the rest of this documentation,
unless otherwise noted.
Here, the `ini`

instance will be loaded
with the default database
(currently Lodders et al., 2009)
and using linear,
number abundances.
Alternatively you can directly import
the database using number, logarithmic abundances
or mass fractions.
The respective imports for these are:

```
>>> from iniabu import inilog # number logarithmic abundances
>>> from iniabu import inimf # mass fraction
```

Note

While the current default database is Lodders et al. (2009) we will not consider loading a different default database a breaking change. If you want to always load Lodders et al. (2009), use the specific import below.

In case multiple databases
are required at the same time,
e.g., `db1`

using Lodders et al. (2009)
and `db2`

using Asplund et al. (2009) values and number logarithmic units,
the following import could be used:

```
>>> import iniabu
>>> db1 = iniabu.IniAbu(database="lodders09")
>>> db2 = iniabu.IniAbu(database="asplund09", unit="num_log")
```

### Loading a database¶

Switching the data base from a given instance `ini`

can be easily accomplished.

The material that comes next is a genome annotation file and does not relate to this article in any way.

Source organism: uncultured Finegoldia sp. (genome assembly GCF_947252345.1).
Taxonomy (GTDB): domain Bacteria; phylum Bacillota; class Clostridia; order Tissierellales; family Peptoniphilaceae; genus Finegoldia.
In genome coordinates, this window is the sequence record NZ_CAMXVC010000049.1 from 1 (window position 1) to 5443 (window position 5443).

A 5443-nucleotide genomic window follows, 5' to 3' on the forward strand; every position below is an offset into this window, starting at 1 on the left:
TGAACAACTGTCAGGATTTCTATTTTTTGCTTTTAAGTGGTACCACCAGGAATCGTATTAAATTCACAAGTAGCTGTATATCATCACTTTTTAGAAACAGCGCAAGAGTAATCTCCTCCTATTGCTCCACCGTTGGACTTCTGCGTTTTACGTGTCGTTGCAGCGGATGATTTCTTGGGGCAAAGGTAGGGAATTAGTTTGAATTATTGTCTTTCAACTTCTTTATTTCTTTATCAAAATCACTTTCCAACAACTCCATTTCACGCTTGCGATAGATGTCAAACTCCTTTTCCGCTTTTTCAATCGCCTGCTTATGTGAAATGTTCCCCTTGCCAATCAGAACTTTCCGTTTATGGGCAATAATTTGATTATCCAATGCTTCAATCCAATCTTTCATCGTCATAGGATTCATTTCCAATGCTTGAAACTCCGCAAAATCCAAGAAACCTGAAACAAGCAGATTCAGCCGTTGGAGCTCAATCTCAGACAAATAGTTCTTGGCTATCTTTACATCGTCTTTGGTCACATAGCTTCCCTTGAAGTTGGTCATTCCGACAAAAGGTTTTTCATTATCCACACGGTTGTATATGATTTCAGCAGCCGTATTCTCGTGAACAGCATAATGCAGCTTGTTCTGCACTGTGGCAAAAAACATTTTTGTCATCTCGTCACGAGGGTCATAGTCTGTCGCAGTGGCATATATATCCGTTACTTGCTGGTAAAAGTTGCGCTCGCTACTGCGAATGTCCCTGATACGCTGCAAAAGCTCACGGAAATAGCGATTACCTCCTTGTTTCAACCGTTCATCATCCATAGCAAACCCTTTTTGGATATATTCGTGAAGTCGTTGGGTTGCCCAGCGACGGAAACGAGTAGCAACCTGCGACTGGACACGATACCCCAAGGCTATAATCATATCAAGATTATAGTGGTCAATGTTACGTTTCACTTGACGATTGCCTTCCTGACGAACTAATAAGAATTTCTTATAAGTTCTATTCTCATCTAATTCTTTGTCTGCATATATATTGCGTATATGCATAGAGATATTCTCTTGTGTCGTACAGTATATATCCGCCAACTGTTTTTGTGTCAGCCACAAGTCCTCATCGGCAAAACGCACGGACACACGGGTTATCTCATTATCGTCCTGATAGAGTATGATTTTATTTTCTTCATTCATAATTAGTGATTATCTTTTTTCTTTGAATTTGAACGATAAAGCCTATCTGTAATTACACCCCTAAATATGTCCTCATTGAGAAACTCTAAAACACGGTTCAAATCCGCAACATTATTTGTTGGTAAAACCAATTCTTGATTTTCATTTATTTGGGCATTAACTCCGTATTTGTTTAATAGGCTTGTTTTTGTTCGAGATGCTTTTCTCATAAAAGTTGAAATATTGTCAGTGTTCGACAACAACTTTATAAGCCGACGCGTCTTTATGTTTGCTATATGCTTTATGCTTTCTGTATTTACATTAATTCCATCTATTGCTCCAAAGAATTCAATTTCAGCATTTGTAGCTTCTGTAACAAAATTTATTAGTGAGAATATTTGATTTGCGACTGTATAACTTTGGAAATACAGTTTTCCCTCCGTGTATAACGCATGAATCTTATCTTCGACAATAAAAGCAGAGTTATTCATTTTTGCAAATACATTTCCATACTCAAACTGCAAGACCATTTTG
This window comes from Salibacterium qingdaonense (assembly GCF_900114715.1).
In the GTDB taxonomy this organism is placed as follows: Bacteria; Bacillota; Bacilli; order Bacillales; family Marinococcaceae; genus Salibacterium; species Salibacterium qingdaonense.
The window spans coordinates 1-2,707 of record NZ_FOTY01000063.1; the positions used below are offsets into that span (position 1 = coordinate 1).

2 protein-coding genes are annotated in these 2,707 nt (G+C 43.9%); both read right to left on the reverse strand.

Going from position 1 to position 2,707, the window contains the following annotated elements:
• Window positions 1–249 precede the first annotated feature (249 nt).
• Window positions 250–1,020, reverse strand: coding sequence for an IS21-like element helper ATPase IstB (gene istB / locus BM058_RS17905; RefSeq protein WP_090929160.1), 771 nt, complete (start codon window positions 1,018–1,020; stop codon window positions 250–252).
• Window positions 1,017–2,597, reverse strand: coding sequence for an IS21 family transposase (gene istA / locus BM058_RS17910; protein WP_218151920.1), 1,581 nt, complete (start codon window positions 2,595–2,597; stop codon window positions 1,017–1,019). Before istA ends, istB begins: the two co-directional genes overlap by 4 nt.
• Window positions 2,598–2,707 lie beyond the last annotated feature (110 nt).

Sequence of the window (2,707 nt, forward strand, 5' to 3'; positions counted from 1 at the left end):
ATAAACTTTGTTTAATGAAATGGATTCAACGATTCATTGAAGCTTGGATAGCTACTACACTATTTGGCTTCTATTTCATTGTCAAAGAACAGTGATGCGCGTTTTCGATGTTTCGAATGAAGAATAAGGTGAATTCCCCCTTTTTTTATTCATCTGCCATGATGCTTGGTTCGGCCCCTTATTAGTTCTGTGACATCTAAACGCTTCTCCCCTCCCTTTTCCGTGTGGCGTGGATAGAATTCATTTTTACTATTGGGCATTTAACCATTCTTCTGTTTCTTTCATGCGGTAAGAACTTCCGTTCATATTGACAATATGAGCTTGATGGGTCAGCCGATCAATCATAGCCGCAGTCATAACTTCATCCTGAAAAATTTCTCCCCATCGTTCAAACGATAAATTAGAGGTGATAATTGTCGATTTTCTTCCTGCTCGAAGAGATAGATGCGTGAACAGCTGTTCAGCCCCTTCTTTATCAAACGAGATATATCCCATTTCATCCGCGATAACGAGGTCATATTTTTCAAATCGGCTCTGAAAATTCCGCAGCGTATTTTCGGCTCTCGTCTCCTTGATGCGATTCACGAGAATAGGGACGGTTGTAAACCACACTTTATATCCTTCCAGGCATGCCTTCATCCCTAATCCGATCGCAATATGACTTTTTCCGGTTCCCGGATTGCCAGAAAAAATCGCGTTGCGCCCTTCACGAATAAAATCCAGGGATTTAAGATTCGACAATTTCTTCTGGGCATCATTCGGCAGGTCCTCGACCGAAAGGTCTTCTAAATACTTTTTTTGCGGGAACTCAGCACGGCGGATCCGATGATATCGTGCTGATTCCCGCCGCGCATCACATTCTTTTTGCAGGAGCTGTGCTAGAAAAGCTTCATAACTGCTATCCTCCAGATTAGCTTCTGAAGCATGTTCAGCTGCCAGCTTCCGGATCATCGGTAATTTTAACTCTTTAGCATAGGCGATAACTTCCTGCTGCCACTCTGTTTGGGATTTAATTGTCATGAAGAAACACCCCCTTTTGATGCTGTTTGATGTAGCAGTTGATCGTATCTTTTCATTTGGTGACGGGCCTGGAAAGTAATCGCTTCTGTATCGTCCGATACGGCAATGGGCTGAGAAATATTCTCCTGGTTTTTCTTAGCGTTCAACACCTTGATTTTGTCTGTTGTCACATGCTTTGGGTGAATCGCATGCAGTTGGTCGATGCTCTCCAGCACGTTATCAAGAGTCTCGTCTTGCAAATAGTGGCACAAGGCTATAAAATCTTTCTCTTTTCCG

For example, the “asplund09” database
can easily be loaded into a given instance
by calling:

```
>>> ini.database = "asplund09"
```

Note

Switching a database does not reset the units. For example: If “lodders09” is loaded using mass fractions and you load “asplund09” as the new database, the units will stay the same that are used by default. A message will be printed to reflect this.

```
>>> ini.database = 'asplund09'
iniabu loaded database: 'asplund09', current units: 'mass_fraction'
```

### Available abundance units¶

Abundance units can easily be switched between linear number abundances, logarithmic number abundances, and mass fraction units.

In the linear number abundances case
all abundances are linear with respect to each other
and are normalized
such that the abundance of silicon
is equal to 10^{6} by number.

The logarithmic number abundances are generally used in astronomy. For an element X, the logarithmic abundance is defined with respect to the abundance of hydrogen as: